A recent study has found that one in four children under the age of six now owns a smartphone.
Even though most parents believe that 11 years old is the age children should be trusted with a phone, one-quarter of kids aged six and under have their own mobile.
Shockingly half of these children spend up to 21 hours per week on their devices.
Parents are willing to splash the cash as well to make sure their darling children have the best phones on the market, with 77 per cent of parents admitting they paid up to £500 for their child’s first phone with two-thirds saying they don’t cap the monthly spend.
The statistics come from a survey conducted by musicMagpie after they saw a 300 per cent year-on-year increase in the number of customers purchasing refurbished phones as the ‘first phone’ for their child.
Spokesman Liam Howley said:
Smartphones have become the most important piece of technology we own, connecting us with friends, keeping us updated on the world around us, and letting us capture our biggest moments.
While the majority of parents in our study stated 11 was the ‘acceptable’ age for children to have their own phones, we saw that 25 per cent of children aged six and under actually already owned one.
The age at which children get their first phones, has got even younger, and while many agree that there’s no defined age to give a child a phone, there’s a lot parents can do to ensure their child’s day-to-day life isn’t consumed by one.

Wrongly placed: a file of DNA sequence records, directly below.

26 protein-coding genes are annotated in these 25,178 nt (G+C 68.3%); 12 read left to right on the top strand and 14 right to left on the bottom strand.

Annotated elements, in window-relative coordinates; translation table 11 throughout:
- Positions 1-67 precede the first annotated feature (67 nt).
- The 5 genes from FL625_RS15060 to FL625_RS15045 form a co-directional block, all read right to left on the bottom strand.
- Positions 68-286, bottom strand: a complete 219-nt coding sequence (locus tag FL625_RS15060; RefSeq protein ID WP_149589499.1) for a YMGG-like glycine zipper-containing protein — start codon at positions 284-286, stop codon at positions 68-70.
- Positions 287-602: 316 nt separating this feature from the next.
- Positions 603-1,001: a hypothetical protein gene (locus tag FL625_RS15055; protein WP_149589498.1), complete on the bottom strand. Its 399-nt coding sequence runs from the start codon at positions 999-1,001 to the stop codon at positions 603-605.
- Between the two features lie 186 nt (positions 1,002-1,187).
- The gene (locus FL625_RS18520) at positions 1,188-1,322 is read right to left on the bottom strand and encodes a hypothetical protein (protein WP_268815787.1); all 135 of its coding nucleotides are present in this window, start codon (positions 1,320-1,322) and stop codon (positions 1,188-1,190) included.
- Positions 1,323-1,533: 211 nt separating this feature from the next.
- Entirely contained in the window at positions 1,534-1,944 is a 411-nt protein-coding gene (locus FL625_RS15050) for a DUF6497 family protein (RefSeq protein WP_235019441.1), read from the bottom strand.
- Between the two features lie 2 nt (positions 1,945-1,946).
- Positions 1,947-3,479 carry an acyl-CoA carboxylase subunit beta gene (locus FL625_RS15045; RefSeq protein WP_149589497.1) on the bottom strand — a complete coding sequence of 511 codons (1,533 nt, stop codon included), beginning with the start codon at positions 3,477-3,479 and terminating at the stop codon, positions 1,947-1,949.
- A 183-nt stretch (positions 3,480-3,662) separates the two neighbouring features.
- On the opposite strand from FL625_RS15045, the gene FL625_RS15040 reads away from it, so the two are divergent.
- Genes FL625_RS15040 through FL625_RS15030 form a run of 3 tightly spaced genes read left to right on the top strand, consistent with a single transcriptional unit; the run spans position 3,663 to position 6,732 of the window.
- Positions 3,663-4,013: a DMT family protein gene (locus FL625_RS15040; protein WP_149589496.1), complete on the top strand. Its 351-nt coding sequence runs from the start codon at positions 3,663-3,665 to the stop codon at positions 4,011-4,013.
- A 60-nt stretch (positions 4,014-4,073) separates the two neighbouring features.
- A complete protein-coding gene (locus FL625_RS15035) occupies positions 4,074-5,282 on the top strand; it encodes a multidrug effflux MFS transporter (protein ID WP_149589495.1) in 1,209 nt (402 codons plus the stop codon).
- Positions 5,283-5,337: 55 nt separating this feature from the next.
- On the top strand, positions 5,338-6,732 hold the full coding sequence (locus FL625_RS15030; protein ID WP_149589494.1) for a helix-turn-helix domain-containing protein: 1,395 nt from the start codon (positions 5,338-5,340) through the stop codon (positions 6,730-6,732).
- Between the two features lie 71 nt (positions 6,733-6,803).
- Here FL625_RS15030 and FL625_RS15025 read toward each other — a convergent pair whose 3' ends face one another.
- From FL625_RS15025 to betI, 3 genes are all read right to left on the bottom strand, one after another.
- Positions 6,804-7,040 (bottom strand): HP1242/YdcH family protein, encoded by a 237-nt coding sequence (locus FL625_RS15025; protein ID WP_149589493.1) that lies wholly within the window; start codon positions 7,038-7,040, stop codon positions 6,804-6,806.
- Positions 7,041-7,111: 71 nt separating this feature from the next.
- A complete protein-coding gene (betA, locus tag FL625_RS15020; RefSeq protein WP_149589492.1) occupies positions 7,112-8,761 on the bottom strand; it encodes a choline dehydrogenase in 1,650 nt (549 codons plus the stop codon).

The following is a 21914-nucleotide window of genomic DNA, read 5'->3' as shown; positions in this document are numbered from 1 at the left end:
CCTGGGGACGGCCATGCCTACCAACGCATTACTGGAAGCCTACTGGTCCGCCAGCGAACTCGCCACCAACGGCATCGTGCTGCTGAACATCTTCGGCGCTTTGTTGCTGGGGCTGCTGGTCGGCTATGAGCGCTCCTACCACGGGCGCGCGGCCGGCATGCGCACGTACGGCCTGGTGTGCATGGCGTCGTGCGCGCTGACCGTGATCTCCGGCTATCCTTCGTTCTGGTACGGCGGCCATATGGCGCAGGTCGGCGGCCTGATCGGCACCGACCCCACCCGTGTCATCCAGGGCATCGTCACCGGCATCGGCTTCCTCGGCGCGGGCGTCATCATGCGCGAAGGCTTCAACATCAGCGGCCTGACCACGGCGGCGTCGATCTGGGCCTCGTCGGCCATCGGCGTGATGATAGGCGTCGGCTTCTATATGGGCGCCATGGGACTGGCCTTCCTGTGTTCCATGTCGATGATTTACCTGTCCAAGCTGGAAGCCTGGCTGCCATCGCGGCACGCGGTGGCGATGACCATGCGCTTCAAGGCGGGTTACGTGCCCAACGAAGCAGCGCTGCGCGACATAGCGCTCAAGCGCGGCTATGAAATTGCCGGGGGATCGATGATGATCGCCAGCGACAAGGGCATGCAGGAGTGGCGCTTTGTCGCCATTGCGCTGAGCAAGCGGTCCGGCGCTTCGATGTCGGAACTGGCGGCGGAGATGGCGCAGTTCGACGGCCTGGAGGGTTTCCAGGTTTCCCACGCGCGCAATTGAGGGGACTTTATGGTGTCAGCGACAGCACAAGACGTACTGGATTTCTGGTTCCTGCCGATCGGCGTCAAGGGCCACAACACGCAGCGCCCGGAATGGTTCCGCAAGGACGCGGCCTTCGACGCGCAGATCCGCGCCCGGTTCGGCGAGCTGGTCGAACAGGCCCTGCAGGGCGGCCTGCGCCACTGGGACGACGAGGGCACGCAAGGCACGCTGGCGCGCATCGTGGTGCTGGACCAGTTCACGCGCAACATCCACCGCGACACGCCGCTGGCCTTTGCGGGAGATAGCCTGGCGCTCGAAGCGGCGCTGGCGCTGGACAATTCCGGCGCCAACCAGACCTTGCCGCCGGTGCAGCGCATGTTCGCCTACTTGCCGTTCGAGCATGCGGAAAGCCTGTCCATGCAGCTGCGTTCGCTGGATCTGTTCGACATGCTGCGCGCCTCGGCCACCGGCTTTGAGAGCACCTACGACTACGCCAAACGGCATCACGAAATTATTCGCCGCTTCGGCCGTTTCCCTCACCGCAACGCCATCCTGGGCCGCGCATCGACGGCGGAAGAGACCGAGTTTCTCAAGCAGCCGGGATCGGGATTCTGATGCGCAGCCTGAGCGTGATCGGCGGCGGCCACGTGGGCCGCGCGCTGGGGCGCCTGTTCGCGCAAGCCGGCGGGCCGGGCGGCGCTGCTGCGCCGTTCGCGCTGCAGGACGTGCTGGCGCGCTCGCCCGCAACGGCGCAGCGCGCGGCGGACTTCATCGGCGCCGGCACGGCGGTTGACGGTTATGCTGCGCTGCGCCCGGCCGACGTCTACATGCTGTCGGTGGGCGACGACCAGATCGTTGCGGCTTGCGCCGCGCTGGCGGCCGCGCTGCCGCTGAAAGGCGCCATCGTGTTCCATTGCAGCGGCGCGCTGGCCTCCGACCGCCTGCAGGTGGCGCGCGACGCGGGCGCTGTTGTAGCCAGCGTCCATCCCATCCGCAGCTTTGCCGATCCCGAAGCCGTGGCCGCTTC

From restricting the time they spend on the device, to keeping a close eye on what they are downloading, there are many steps parents can go through to limit usage.
Their study also found that 80 per cent of parents don’t limit the amount of time children spend on their phones while three quarters don’t disable the data function which would restrict their children to only being able to call and text.
Other than making calls and sending messages, 38 per cent of children use their mobile phone to play games. Others like to listen to music, watch videos and use Snapchat.
One-third of parents crumbled when asked by their children for a phone while one in five purchased a phone to keep their child entertained.
Interestingly youngsters (or at least their parents spending the cash) seem to prefer Samsung model phones and they were the most popular ‘first phone’ brand ahead of Apple.
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More of a concept than a journalist, Tom Percival was forged in the bowels of Salford University from which he emerged grasping a Masters in journalism.
Since then his rise has been described by himself as ‘meteoric’ rising to the esteemed rank of Social Editor at UNILAD as well as working at the BBC, Manchester Evening News, and ITV.
He credits his success to three core techniques, name repetition, personality mirroring, and never breaking off a handshake.